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Adjustable Plastic Drill Stops

When drilling to a set depth, collar-type drill stops — think donuts — provide a less-than-ideal solution. Since they’re metal, they may damage the drill bit or mar the work surface. What’s more, you need one for just about every drill bit size, and when it’s time to use or adjust them, you have to find the right size Allen wrench. Recently I stumbled across something that may replace the metal, collar-style stop in my toolbox: adjustable plastic drill stops.

Made from brightly colored, high-impact plastic, you can spot these drill stops easily in your toolbox or drawer. They come in sets of two: the smaller one fits bits sized 1/16″ to 1/4″, and the larger fits bits sized 1/4″ to 1/2″. You simply twist the threaded sleeve around the internal double-ended collet to lock it at the desired depth.

At $5 to $6 a pair, are these stops the slickest invention since sliced bread, or worthless pieces of plastic? Tell us what you think in comments.

Street Pricing [Google Products]
Plastic Drill Stops [Lee Valley]
Plastic Drill Stops [Woodcraft]


12 Responses to Hot Or Not? Adjustable Plastic Drill Stops

  1. elmegil says:

    I think they’re worthless. I got some years ago, and I have yet to find an application where they don’t slip the minute you hit the surface you’re trying to stay out of.

  2. Fred says:


    My set (Arco – Century Brand) were acquired in the 1990’s for about $4 – and not even worth that in today’s dollars. The can not hold their setting.

    I like the dedicated size ones made by Clesco that have non-marring faces and a set-screw to hold them in place.

  3. PutnamEco says:

    Maybe, I haven’t tried plastic yet. the metal collars that tighten with a set screw tend to leave marks when they bottom. They do hold their place though. For a quick gauge, I usually just use masking tape.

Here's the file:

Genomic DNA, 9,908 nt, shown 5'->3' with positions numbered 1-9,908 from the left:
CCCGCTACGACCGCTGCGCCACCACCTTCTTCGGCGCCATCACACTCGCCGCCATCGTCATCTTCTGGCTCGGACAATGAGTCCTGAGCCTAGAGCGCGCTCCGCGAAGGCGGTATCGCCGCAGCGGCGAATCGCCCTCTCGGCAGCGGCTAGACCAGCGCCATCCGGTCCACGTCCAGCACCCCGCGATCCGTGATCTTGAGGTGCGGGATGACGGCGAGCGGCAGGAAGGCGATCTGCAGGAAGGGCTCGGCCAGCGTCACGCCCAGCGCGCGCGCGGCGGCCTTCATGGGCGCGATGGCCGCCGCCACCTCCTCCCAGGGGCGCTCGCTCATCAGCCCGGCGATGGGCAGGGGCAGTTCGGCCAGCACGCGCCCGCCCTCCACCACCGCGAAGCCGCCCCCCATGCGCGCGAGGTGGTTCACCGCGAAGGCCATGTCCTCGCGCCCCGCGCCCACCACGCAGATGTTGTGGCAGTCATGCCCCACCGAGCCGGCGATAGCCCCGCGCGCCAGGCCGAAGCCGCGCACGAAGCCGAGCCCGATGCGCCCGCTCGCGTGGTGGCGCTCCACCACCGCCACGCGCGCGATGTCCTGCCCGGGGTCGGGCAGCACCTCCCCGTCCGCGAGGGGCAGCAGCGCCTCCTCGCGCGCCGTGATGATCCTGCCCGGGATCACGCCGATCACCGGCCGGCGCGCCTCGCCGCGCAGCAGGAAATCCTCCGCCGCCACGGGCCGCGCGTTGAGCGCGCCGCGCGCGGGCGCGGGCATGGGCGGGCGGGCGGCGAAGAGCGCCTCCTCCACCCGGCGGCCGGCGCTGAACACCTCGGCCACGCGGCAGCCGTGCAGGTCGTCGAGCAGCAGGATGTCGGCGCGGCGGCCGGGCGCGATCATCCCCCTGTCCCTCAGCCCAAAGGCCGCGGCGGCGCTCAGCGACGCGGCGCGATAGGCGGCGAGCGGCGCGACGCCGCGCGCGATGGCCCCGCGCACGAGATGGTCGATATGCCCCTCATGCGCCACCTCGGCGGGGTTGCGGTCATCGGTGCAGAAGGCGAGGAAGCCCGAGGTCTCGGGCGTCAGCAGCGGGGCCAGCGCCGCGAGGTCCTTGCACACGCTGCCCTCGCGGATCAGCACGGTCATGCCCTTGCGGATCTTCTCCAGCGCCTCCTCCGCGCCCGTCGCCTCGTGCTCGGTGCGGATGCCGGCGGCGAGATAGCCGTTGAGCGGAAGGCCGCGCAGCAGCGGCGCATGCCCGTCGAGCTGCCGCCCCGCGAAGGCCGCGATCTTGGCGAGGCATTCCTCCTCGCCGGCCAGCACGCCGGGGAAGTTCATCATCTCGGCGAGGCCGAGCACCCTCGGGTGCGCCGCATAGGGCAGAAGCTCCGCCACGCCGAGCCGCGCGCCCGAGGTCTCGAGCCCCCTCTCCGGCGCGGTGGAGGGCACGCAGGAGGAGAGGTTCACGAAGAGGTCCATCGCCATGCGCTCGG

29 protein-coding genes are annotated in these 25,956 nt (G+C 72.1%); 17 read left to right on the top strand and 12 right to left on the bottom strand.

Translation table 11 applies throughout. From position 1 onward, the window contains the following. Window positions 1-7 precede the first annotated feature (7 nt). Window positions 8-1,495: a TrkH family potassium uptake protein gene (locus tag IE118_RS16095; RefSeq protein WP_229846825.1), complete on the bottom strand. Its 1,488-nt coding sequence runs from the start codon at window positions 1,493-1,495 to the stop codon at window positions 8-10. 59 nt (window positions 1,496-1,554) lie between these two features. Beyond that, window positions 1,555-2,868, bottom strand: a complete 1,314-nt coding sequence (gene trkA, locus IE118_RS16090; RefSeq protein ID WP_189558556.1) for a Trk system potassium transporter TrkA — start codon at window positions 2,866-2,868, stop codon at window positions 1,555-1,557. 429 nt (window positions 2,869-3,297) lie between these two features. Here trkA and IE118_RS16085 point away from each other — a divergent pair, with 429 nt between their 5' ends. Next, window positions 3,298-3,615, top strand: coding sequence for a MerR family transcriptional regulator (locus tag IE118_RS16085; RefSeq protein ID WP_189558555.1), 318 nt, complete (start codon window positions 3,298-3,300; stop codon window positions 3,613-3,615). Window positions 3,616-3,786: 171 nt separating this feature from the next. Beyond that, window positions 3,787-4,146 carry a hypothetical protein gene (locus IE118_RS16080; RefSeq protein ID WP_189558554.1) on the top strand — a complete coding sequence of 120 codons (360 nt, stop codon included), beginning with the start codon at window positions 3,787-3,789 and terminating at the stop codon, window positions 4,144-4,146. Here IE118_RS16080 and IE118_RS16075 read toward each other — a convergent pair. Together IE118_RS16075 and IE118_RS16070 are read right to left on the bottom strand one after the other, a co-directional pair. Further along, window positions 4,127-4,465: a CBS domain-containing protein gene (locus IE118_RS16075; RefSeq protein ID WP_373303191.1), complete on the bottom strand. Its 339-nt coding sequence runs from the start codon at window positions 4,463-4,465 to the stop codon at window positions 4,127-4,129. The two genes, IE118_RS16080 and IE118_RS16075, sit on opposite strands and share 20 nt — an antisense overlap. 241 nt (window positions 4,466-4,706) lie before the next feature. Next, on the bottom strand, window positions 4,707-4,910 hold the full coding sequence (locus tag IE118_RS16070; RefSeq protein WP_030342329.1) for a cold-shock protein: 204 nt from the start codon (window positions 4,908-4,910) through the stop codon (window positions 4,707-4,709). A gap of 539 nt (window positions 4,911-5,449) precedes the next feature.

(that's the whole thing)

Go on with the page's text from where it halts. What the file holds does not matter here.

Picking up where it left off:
4. Mike says:

    I just use masking take a a bit of common sense

  5. I’d say not. Masking tape is quick and easy. If anything, a “portable drill press jig” might provide better results.

  6. George K. says:

    Not. Chalk me up as another masking tape fan. I have even used tape on end mills because the Z feed on my mill tends to do strange things at times…

  7. Jim K. says:

    Yet another not, masking tape and paying attention has served me just fine.

  8. Simon says:

    yes, they slide when pressed

  9. BadBob says:


    Use a bit of tape If you need it more accurate than that you need to use a drill press.

  10. Isaac says:

    Actually, I bought these from Rockler a couple of weeks ago. I had to do some depth-stopped drilling, and I used both the large and small depth stops. These are the kinds that you screw together to get a tight fit. Once the stop is screwed together, it took repeated ramming without even the slightest slippage. This was true for nearly any size drill. I don’t know if the rest of these comments are by people who saw them and are imagining what it must be like to use them, but for me they worked great. I should point out that I prefer these stops because I don’t need to worry that a set screw is marring the edges on my drills. Moreover, I find it’s the metal collars with set screws that tend to slip off – especially if they’re mounted on the cutting portion of the drill. I highly recommend this type of plastic depth collar.

  11. Tim says:

    I have used a set of these little red p[lastic stops for years. Yes, they slip. No matter how hard you twist them tight. But if the hole is small, I can chuck the bit into the drill leaving the length of the stop plus the depth of the hole exposed, then twist on the stop. For larger and/or deeper holes, I put a metal stop on the bit behind the plastic one.

  12. oscar buitrago says:

    This is the kind of stopper I was looking for. I use them for years , never had a problem. today they want to sell you RYOBI, just bought one, P.of S. More expensive and you have to buy another set of drills. Just bought it today at Home Depot. Im returning it tomorrow but I don,y know were to find the plastic ones

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